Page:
The people of the Middle Iroquois period had extraordinary class distinction. Each group had their individual role, and knew that their survival depended on their carrying out that role. The sachems or chiefs were divided into two categories, the war chiefs and the peace chiefs. "Peace chiefs kept a pulse on public opinion, settled domestic disputes, organized community works, rituals and ceremonies, and negotiated with others. War chiefs had more limited powers. They organized and led war parties, dealt with prisoners, and killed suspected witches"(Fagan, P. 465). Every tribe had a group of warriors that were under the war chiefs. These warriors would defend their home, go out on raiding parties, and do the majority of the hunting. The women of each committee was expected to stay at home and take care of the kids, keep the house clean, and do most of the agricultural work.
Relating to Subsistence
As stated earlier, the women did most of the agricultural work. They did the planting, the hoeing, all of the things that go with trying to obtain a good crop yield. The men of each particular tribe were in charge of getting enough meat to feed their family. It is often believed that the men went out to get the meat as a form of obtaining superiority over the women in the tribe, although the women did the majority of the work.
Population and Settlement Pattern
The population of each individual society greatly fluctuated through time. As in other cultures, the population density greatly depended on the amount of subsistence that members of the tribe were able to bring in. When the Algonquian and the Iroquois cultures first began, their settlements were small and therefore and low populations. But as they became better farmers their population began to rise. The average summer village in Early Iroquois times was anywhere between 100 and 400 persons. By Middle Iroquois times, the population rose anywhere up to 2,000 persons in one settlement.
The first settlement pattern that we see is during the Terminal Archaic period. The Terminal Archaic period lasted from about 1650 to 700 B.C. The majority of their settlements were along major river highways, which served for multiple purposes. As an efficient way of traveling, a great and vast source of food, and as a means of possible escape in case of attack. These camps were of semi-permanence and possessed no real definite roots.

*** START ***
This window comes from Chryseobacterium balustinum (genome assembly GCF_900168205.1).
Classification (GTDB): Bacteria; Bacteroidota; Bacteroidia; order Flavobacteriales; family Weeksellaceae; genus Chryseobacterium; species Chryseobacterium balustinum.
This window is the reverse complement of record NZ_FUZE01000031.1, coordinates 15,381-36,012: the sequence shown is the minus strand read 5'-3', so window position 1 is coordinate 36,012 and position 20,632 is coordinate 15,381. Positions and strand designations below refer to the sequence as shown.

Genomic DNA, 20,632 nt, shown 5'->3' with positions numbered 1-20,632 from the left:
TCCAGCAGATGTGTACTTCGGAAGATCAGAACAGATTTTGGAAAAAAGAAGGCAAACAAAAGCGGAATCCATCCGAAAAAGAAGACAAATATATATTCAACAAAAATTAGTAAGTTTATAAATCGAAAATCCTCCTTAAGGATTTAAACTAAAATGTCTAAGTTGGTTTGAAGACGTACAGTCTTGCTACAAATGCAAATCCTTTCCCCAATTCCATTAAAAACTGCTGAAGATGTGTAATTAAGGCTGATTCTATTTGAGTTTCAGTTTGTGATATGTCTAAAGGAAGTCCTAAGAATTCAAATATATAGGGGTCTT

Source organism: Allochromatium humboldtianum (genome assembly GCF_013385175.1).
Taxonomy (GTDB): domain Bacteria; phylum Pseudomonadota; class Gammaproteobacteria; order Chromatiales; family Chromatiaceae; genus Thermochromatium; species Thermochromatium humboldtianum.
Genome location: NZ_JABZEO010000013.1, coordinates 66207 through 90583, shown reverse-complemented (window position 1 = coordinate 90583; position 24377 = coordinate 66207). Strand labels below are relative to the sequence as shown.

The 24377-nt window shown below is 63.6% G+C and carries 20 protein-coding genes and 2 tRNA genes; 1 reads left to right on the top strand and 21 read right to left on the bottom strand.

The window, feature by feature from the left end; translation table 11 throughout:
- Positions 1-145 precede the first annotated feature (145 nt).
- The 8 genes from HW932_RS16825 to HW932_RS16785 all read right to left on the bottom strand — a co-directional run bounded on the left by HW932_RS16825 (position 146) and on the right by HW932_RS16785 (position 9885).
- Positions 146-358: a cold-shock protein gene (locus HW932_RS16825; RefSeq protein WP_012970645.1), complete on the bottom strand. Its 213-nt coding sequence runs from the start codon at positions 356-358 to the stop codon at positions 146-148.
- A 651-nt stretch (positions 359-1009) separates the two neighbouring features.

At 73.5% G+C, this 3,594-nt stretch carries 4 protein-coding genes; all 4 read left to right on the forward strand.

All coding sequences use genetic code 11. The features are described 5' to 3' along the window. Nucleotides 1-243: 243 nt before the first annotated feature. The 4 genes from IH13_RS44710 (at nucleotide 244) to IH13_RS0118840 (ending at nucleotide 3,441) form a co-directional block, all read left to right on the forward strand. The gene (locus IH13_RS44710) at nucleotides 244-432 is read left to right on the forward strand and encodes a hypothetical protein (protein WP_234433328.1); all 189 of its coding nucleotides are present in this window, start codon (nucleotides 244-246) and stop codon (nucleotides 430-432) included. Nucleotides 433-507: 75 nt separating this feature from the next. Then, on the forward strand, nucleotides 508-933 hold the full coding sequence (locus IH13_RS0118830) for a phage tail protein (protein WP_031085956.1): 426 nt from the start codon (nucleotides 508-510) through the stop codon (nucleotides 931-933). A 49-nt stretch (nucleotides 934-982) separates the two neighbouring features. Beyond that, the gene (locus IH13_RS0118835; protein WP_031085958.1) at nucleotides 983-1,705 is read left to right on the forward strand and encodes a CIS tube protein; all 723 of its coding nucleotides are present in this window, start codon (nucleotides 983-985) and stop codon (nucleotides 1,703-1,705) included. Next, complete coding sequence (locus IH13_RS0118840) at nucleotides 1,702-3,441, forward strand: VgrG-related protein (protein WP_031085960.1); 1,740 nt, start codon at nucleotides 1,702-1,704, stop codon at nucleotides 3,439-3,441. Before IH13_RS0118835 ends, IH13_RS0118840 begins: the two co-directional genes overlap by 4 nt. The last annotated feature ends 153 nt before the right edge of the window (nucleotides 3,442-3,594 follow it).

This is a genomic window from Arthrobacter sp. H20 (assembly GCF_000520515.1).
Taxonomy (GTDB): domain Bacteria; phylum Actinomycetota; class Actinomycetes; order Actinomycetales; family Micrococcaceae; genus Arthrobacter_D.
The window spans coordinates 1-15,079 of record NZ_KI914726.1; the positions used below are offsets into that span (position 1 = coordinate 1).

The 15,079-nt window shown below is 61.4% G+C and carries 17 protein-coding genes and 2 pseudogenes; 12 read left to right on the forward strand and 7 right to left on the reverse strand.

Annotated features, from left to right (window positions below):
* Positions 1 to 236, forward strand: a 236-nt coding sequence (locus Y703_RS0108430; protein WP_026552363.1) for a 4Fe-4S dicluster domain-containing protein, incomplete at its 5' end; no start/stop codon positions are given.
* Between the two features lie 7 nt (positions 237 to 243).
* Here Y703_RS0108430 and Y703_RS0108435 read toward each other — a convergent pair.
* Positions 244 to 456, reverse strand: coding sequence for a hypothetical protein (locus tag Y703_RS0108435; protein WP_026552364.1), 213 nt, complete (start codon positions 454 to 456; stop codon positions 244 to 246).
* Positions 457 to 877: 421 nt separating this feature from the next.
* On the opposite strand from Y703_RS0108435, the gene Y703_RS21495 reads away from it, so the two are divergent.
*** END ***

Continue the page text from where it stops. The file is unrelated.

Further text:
The Meadowood Phase, from 700 to 300 B.C., has been found to be fairly similar to that of the Terminal Archaic period. The Algonquian people settled in west and central New York State and Mohawk drainage. They tended to reside in semi-permanent dwellings that existed partially below ground level for the possible purpose of conserving heat in the winter. Winter houses were usually found by streams and ponds in the backcountry where an abundance of game was to be found. Their houses tended to be cone-shaped so that they were able to be transported easily. Made of primarily birch bark, these cone houses allowed for very little room to move around. Their summerhouses were considered long houses, which were much larger than their winter homes and able to house multiple families.
The Iroquois people were not much different than the Algonquian people in settlement patterns. In the Early Iroquois period, 1000 to 1300 B.C., the majority of the summer camps were found on river flats by sheltered inlets where they could fish and cultivate a variety of plants easily.
Settlement pattern began to change of the Iroquois people in the Middle Iroquois period. It was not uncommon to see villages of up to two and a half acres scattered about the countryside. Feeling somewhat unsafe residing next to a river way, the Iroquois people moved from the flood plains inland to the hills where they were able too easily defend their community. People also began to lead more sedentary lives, building long houses that held many families and were guarded by a well-fortified log wall. "[The long houses] were said to be twenty to eighty feet in length and about twenty feet in width, standing approximately fourteen feet high at the ridge or center of the long house"(Kubiak, P. 27). But there were drawbacks to becoming more sedentary. As the population of their tribe increased, a number of their resources started to decrease. Hunters began to have a more difficult time finding game. Lumber to keep up the palisade and their houses became scarce. The soil that they had planted their crops on began to become nutrient deficient. Infestation of rats, mice, and fleas began to take over their homes. Because of these drawbacks, the people were forced to relocate occasionally, and anytime a community decided to relocate, there was competition with other tribes for those hunting grounds.